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Controlling Harmony

Controlling Harmony

Controlling Harmony


An Allen & Heath SQ-6 digital mixer, DX168 expander and AR2412 expander have been installed in the Fellowship Hall at Mount Harmony Baptist Church in Matthews, North Carolina. The SQ-6 is used for mixing FOH and in-ear monitors during the church’s contemporary worship service each Sunday.

The church previously relied on an old, analogue console. The new Allen & Heath systems were supplied by Alan Conner from Audio Video Concepts. 'The SQ-6 gives them more channels, a whole bank of effects and we added two expanders for their future growth,' Mr Conner commented.

Taylor Helms is the pastor of music and worship at Mount Harmony and responsible for managing the church's tech team. He explained that a different digital mixer is also employed in the church's sanctuary. 'I have struggled to train people on that board,' he said. 'But, with the Allen & Heath, my volunteers just seem to click with it. I had one volunteer who had only used the older analogue board, so going digital kind of spooked him. But he has been like a fish in water with the Allen & Heath.'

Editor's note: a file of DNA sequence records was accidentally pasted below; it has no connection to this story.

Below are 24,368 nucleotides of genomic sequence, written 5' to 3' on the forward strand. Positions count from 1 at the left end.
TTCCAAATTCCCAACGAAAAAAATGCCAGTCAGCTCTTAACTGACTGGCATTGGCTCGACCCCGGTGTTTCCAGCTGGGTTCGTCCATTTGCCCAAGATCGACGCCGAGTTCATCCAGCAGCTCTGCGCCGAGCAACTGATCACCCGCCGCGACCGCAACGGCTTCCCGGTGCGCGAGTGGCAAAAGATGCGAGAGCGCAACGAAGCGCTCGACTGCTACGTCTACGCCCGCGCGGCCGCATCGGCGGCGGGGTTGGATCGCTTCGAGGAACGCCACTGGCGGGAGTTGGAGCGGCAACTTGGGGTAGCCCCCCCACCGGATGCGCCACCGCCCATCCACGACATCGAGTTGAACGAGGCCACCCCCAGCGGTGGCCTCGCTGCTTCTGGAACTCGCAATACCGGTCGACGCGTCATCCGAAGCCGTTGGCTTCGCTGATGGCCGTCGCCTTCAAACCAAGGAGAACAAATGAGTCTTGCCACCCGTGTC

Mr Helms saves an SQ-6 scene, ensuring services always start from the same mix, EQ and effects. 'You just hit a button and there it is,' he said. He also uses SQ-6 hot keys for tasks such as recording, noting that the flexibility provided is an added benefit.

Mount Harmony’s contemporary service includes a full band with vocalists and backing tracks. Mr Helms is also considering adding further vocalists. Mr Conner explained that the two expanders, installed at the stage, and the SQ-6’s inputs for wireless mic receivers provide the church with 48 mix channels, more than enough to handle an expanded worship band.

Mr Helms also noted that the booth is much tidier following the upgrade, with Cat-6 connections from the stage replacing the old analogue snake.

'Now, we have a full stereo setup,' Mr Helms concludes. 'That is a night and day difference. And the Allen & Heath has been a huge quality leap for us. People hear more distinctions in the music than they could before and the clarity is much better.'

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